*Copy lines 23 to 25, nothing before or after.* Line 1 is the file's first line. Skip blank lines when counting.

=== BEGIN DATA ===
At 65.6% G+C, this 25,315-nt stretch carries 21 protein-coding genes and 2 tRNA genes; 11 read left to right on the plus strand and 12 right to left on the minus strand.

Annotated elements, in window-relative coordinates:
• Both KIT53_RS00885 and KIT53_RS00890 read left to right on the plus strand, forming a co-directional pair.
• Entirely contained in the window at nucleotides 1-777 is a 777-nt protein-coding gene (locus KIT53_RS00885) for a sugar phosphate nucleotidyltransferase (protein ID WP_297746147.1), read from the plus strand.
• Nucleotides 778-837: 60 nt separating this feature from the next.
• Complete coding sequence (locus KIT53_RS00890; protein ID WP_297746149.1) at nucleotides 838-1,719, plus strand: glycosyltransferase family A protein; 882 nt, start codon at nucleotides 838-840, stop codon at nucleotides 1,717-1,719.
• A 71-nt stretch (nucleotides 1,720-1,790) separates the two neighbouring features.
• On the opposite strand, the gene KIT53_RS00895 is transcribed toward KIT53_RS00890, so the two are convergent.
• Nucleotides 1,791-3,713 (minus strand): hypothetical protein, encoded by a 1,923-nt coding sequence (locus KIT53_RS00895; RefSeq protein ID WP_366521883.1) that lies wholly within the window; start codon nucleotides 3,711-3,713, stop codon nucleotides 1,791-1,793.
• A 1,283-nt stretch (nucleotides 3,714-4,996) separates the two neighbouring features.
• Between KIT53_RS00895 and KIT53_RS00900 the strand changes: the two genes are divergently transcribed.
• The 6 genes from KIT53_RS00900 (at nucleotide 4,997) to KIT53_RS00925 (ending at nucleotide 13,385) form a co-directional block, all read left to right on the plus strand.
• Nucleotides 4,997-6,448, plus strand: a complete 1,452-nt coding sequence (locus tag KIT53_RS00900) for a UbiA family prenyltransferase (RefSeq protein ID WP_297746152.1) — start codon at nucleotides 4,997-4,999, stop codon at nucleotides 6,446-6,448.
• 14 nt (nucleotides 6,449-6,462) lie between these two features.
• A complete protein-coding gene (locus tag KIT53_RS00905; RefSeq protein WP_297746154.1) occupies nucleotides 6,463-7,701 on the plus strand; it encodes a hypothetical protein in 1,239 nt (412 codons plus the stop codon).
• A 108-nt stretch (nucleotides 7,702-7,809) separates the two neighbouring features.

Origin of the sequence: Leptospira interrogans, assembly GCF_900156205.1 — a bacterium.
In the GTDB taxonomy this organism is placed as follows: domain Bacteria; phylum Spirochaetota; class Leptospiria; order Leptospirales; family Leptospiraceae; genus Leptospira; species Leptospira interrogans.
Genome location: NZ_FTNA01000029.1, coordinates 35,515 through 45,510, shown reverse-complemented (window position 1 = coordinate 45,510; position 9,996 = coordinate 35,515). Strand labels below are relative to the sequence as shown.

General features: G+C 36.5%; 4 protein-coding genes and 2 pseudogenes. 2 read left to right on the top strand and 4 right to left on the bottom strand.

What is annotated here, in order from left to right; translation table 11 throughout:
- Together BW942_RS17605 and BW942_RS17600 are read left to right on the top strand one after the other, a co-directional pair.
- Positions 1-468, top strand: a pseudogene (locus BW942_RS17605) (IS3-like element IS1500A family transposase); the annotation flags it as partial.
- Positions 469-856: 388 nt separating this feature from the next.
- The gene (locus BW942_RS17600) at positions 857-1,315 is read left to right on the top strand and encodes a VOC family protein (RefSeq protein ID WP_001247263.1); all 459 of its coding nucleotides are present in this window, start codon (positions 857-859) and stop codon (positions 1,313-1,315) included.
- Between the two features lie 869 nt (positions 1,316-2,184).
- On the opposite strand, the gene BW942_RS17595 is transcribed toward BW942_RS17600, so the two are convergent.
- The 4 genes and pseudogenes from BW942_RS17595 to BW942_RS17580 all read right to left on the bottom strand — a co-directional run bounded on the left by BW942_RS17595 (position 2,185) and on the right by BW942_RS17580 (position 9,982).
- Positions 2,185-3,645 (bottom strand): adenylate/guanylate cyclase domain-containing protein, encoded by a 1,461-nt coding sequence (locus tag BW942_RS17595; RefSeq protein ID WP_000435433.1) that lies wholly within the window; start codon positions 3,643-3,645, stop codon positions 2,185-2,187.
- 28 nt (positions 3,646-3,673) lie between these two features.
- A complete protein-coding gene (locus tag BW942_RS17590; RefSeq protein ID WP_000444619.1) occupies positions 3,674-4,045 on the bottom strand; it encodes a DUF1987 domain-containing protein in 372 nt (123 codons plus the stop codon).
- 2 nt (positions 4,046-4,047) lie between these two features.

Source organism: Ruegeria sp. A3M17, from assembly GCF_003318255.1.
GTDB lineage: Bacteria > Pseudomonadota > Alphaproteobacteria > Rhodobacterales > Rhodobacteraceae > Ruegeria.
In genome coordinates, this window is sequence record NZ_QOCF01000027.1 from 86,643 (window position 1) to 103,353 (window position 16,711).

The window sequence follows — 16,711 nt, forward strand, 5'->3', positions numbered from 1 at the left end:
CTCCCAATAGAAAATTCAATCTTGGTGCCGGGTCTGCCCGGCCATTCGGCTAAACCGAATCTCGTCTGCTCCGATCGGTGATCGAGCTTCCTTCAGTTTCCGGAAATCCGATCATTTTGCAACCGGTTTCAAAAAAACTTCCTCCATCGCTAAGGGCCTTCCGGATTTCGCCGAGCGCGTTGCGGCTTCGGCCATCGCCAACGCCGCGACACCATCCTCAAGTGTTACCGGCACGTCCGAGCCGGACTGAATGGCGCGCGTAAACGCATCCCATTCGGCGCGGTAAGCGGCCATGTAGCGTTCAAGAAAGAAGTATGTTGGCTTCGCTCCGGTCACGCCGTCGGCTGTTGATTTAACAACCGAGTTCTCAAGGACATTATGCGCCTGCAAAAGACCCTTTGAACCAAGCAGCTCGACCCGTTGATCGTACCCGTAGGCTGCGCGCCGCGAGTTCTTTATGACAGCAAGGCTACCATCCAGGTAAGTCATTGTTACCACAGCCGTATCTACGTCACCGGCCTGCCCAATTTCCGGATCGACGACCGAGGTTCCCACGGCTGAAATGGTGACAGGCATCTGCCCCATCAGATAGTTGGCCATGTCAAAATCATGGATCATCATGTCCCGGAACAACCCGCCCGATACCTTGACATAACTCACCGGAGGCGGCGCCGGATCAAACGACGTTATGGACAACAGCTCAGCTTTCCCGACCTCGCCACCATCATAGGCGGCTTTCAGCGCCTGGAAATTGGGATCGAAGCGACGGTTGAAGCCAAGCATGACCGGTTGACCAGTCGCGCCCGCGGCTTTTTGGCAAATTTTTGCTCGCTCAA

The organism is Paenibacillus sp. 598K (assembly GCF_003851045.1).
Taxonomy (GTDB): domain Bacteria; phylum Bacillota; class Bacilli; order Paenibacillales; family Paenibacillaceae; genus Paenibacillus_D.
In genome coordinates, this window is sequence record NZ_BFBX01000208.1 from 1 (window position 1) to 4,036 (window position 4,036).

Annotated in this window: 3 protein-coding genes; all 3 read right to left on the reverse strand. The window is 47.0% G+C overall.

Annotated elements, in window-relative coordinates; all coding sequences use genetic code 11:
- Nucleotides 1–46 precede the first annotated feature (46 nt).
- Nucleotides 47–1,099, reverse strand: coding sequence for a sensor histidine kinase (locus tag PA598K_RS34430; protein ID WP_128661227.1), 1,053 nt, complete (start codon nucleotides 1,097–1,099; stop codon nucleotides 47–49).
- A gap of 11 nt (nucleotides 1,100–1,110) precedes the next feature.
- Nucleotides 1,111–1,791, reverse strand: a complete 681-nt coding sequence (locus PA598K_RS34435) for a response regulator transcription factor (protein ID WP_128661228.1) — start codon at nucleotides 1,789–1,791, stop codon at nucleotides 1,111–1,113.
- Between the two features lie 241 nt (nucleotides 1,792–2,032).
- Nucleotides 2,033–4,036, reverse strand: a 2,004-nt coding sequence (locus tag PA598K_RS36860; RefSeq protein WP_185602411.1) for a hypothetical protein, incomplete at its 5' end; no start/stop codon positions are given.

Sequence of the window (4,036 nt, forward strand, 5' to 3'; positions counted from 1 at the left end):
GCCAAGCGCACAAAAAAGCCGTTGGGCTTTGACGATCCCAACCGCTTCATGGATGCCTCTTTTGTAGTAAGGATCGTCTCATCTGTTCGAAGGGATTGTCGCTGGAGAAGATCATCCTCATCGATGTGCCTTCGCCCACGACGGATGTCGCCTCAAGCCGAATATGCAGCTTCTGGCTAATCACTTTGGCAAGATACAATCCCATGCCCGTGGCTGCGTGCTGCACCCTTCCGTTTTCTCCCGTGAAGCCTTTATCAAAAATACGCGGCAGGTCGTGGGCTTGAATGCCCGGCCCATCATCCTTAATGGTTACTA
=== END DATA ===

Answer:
- Positions 1-468, top strand: a pseudogene (locus BW942_RS17605) (IS3-like element IS1500A family transposase); the annotation flags it as partial.
- Positions 469-856: 388 nt separating this feature from the next.
- The gene (locus BW942_RS17600) at positions 857-1,315 is read left to right on the top strand and encodes a VOC family protein (RefSeq protein ID WP_001247263.1); all 459 of its coding nucleotides are present in this window, start codon (positions 857-859) and stop codon (positions 1,313-1,315) included.